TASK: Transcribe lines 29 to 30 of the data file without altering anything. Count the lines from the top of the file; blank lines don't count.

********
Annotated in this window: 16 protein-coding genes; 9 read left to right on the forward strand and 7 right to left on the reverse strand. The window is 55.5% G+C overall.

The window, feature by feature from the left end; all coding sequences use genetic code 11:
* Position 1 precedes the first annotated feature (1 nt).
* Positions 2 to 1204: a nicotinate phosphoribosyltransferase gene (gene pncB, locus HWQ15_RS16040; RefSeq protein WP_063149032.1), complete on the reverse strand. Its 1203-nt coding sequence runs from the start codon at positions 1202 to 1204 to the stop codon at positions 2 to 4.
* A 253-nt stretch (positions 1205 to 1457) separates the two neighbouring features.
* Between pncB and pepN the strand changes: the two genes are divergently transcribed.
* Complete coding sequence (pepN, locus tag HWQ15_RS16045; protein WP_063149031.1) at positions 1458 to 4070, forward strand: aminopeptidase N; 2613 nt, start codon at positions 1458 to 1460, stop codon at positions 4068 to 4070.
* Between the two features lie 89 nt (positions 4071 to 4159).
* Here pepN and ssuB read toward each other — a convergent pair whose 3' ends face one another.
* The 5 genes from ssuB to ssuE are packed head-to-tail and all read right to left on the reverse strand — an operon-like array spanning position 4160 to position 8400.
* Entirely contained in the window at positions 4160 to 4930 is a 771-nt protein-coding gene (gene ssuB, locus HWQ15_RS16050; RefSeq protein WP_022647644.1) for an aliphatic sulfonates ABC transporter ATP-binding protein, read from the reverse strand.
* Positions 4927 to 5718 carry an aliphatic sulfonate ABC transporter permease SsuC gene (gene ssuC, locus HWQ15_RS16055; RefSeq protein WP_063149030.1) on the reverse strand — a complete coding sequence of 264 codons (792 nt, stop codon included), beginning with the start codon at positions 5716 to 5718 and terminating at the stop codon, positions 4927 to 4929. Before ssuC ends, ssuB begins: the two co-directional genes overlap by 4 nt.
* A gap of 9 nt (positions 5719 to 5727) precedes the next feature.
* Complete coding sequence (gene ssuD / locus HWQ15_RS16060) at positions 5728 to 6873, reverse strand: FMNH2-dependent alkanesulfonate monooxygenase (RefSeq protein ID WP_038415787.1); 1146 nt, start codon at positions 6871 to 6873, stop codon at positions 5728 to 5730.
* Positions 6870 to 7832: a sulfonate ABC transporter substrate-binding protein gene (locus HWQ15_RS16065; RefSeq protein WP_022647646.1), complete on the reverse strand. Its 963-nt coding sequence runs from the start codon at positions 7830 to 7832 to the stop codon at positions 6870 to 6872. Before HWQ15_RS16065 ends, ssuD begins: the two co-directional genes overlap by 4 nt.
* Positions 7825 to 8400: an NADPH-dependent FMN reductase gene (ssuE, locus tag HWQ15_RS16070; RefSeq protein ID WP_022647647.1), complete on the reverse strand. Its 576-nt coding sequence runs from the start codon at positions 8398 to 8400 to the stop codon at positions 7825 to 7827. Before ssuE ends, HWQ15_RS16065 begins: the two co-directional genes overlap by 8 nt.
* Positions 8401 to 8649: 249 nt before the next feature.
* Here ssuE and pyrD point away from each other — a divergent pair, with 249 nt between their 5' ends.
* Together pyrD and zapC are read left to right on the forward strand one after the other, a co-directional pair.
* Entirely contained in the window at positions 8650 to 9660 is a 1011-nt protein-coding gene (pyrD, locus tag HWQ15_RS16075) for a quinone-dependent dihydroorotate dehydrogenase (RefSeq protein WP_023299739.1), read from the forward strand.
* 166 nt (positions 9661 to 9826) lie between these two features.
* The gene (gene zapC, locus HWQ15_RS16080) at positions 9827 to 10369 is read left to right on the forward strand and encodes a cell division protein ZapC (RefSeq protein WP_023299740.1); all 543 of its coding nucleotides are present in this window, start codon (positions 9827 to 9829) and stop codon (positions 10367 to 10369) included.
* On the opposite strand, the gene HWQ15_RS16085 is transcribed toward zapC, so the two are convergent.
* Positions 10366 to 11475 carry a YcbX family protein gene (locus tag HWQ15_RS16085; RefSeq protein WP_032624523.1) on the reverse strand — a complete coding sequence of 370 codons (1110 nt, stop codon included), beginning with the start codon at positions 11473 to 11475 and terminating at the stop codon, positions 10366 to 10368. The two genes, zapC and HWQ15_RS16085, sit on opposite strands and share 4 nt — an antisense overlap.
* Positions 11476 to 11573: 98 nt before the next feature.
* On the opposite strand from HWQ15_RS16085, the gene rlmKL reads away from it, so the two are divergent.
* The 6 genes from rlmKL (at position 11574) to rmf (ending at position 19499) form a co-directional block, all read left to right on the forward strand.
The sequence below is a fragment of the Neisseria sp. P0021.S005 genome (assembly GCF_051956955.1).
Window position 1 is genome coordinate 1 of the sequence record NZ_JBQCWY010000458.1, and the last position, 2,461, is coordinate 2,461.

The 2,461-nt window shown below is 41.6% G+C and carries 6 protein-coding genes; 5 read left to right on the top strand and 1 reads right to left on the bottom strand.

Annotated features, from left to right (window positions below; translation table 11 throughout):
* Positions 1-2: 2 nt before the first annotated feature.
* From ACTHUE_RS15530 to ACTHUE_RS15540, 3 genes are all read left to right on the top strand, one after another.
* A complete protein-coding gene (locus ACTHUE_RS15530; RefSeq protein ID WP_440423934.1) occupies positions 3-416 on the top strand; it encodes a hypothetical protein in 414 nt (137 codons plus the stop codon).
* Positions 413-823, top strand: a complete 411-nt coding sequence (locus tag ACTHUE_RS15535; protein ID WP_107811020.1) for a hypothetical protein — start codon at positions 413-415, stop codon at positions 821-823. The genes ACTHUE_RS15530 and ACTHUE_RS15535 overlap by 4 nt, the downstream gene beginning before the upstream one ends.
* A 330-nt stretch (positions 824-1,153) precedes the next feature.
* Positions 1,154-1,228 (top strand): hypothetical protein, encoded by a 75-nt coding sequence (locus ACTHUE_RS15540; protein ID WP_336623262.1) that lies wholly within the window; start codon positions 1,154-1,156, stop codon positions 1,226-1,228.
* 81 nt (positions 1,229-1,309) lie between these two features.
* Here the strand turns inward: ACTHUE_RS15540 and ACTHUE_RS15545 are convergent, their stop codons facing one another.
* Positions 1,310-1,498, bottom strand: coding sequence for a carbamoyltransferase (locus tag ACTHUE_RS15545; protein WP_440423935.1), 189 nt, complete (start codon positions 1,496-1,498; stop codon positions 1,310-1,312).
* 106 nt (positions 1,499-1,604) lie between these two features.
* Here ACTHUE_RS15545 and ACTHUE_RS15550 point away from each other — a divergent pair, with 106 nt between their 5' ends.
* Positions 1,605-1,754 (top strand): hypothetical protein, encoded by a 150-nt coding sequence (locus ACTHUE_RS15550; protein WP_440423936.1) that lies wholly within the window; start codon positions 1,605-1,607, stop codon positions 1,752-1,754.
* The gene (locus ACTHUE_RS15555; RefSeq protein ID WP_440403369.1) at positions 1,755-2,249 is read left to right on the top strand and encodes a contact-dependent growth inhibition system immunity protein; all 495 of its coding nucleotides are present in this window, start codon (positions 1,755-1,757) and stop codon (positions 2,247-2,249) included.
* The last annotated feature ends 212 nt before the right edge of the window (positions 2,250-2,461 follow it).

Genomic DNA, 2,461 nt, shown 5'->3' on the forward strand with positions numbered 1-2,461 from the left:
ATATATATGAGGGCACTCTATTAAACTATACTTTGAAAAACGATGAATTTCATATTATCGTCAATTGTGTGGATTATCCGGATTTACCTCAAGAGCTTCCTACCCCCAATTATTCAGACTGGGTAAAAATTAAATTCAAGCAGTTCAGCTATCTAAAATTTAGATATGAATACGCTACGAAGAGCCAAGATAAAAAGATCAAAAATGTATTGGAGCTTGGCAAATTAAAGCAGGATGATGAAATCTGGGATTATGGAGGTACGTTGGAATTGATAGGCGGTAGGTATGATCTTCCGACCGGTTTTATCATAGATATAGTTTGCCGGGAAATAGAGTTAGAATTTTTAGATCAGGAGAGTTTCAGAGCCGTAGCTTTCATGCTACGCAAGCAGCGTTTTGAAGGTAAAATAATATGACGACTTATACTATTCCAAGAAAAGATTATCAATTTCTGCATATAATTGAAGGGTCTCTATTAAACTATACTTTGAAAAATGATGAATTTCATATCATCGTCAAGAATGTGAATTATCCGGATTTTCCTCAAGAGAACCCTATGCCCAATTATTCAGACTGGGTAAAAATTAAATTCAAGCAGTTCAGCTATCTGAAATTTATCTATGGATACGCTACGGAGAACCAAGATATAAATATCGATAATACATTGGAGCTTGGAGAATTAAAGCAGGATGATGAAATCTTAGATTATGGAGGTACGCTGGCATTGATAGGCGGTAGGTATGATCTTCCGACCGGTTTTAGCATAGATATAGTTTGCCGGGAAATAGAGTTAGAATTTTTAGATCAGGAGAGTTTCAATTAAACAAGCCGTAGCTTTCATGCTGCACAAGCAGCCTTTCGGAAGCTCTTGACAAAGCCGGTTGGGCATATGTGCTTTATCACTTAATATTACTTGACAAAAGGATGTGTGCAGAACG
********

Window position 1 is genome coordinate 1 of the sequence record NZ_JBQCWY010000458.1, and the last position, 2,461, is coordinate 2,461.

The 2,461-nt window shown below is 41.6% G+C and carries 6 protein-coding genes; 5 read left to right on the top strand and 1 reads right to left on the bottom strand.